• Anthony Payne
  • The Stones and Lonely Places Sing (1979)

  • Chester Music Ltd (World)
  • fl(pic).cl(bcl)hnpfvn.va.vc
  • 18 min

Programme Note

THE STONES AND LONELY PLACES SING is a tone poem, one of the most difficult forms to talk about sensibility. Even some of the most renowed examples of the genre have in the past been analysed in a naively pictorial or descriptive way, and commentators have been deceived into denigrating the works for lack of musical self-sufficiency. The truth, howver, is that extra-musical elements rarely influence more than the character of individual themes or the superficial aspects of structure in such music. The real expressive substance for the tone poem is woven accordig to music's own laws.

In the present work, for instance, I could say that the physiognomy of some of the more primitive, repetitive material stemmed from my feelings about certain physical phenomena: the fingers brushed over the piano strings present the distant sound of the surf, perhaps, and the horn's inhuman attempts to sing are the stones' attempts to voice their un-feeling. Then there is something of the golden light we experience at times on the western seaboard of the British Isles in the quiet polyphony of string lines heard twice during the course of the piece.

Otherwise the work is best approached musically as befits its essential nature. It is laid out in seven continous sections whose lenghts are governed by the proportions 3 2 7 4 1 6 5; the first 12 bars long (3 x 7), the second 14 bars (2 x 7), te third 49 and so on. There are two alternating types of material which begin to cross fertilise each other in the last two sections. The first type, exposed in Section 1, includes the primitive elements mentioned above which are supported by a sequence of seven long held notes (7 is a magic number in the work, and the series 1 - 7 in various orders is a prime generator of micro and macro structures). The second type is purer in style and consists of a number of canons whose first appearance in Section 2 is heard in terms of the ensemble's deepest sonorities, low horn, bass-clarinet, cello and piano in its bottom register. For those who seek relationships between poetic idea and musical process, it is perhaps worth saying that this passage emerged in my mind as a result of the notion of lonely places at night with the calling of beasts real or imagined. Later in the work, however, the material is developed and transformed in purely musical ways, and loses those associations.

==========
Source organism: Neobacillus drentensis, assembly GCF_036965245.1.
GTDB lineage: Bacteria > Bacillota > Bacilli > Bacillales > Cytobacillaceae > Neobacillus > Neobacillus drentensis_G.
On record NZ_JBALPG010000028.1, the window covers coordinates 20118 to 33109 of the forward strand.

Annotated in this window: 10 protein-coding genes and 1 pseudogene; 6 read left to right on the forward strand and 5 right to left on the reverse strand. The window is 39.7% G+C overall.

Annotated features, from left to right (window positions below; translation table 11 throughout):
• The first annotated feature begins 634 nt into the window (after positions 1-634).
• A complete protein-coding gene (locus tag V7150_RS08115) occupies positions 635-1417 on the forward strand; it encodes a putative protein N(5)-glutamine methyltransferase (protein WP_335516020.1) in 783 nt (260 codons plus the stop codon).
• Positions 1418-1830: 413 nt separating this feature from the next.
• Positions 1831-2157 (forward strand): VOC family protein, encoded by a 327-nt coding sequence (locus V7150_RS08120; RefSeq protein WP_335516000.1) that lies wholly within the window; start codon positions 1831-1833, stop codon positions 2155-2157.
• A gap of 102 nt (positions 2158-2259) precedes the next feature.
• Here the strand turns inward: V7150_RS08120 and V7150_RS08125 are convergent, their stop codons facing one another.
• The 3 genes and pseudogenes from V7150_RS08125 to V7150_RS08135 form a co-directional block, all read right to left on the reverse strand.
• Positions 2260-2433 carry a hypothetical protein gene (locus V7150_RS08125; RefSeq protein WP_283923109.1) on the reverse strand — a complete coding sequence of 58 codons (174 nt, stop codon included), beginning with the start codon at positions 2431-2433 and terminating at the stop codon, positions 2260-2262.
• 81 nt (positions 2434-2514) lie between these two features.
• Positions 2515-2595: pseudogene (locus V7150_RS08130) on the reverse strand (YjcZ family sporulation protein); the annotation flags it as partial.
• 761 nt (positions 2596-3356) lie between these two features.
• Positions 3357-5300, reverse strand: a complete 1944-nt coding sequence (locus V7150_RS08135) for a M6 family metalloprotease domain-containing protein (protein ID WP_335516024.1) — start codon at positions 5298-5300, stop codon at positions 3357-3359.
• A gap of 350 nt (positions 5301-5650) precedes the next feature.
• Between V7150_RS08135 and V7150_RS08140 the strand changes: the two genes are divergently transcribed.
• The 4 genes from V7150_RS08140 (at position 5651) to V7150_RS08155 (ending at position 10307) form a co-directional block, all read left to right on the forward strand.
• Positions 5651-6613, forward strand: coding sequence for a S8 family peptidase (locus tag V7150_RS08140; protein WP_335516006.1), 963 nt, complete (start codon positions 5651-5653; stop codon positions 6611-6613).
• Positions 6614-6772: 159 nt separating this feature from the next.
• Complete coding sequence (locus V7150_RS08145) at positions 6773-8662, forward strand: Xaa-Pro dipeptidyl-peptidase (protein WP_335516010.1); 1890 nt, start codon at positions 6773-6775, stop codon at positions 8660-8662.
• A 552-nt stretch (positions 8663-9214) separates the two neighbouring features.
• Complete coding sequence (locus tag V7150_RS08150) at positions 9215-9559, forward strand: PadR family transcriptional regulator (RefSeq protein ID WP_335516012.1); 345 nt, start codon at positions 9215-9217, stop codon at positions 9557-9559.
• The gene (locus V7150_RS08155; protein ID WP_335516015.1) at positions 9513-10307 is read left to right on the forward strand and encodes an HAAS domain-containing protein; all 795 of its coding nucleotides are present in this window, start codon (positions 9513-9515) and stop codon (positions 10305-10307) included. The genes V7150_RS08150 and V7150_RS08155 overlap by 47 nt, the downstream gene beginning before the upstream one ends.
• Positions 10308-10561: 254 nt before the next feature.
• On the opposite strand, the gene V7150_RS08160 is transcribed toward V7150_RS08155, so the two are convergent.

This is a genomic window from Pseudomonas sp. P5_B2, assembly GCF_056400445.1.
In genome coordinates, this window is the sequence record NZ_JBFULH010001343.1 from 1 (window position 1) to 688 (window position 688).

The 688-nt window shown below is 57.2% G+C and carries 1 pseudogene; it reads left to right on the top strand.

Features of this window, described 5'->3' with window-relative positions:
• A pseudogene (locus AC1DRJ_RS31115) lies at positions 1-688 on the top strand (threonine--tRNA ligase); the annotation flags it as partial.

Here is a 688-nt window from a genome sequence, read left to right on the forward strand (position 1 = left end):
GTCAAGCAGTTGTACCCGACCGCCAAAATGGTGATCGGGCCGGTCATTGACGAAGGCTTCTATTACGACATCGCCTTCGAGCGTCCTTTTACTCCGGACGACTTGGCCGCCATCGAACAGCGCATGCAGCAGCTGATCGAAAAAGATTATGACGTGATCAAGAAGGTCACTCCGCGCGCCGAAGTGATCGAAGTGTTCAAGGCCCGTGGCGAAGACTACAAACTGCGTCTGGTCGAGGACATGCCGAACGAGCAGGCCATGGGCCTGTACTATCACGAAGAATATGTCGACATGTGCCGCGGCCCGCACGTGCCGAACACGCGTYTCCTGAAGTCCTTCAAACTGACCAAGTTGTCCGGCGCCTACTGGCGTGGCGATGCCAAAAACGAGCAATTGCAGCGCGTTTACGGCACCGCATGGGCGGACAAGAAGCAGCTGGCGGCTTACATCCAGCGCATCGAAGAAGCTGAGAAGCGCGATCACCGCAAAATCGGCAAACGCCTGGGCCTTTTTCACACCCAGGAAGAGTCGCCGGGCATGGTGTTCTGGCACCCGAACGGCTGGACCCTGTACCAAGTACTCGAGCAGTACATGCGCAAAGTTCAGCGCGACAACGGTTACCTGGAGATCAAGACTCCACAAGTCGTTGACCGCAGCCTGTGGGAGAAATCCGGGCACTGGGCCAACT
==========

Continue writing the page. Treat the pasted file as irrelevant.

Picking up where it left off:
Section 3 returns to the first type of music and puts flesh on the bones of Section 1, filling in the many gaps in the argument that had occurred there, and producing the first climax of the work. For me, there was a strong analogy with the placing under powerful magnification of objects, say in the heavens, which appear to the naked eye to fall into a few isolated patterns. Pointed at the same patterns, the telescope shows a very different world, populating what had seemed empty space, revealing the unseen and with it a whole new newtork of relationships.

In Section 4, the counterpoint which had unfolded in the bass in Section 2 is lifted into the centre of the textures, and it is developed canonically and enriched with free cantabile lines to give the effect of translucent light mentioned earlier.

Section 5 is the shortest in the work (corresponding to 1 in the proportional series 3 2 7 4 1 6 5) and is merely a link to Section 6 where the two types of material now develop in harness. A climax is reached, matching the one heard earlier and it leads into the final section where the music, while still evolving in a potic way, recedes into the kind of distant, fragmentary statement characteristic of the opening of the work.

THE STONES AND LONELY PLACES SING was written between Dcember 1978 and July 1979. It is dedicated to Amelia Freedman, who commissioned it, and to my friends in the Nash Ensemble on their fifteenth anniversary. The Nash Ensemble conducted by Mark Elder gave the first performance at the Round House, London at a BBC Promenade Concert on 2 September 1979.


Scenes from the Woodlanders
The Stones and Lonely Places Sing



More Info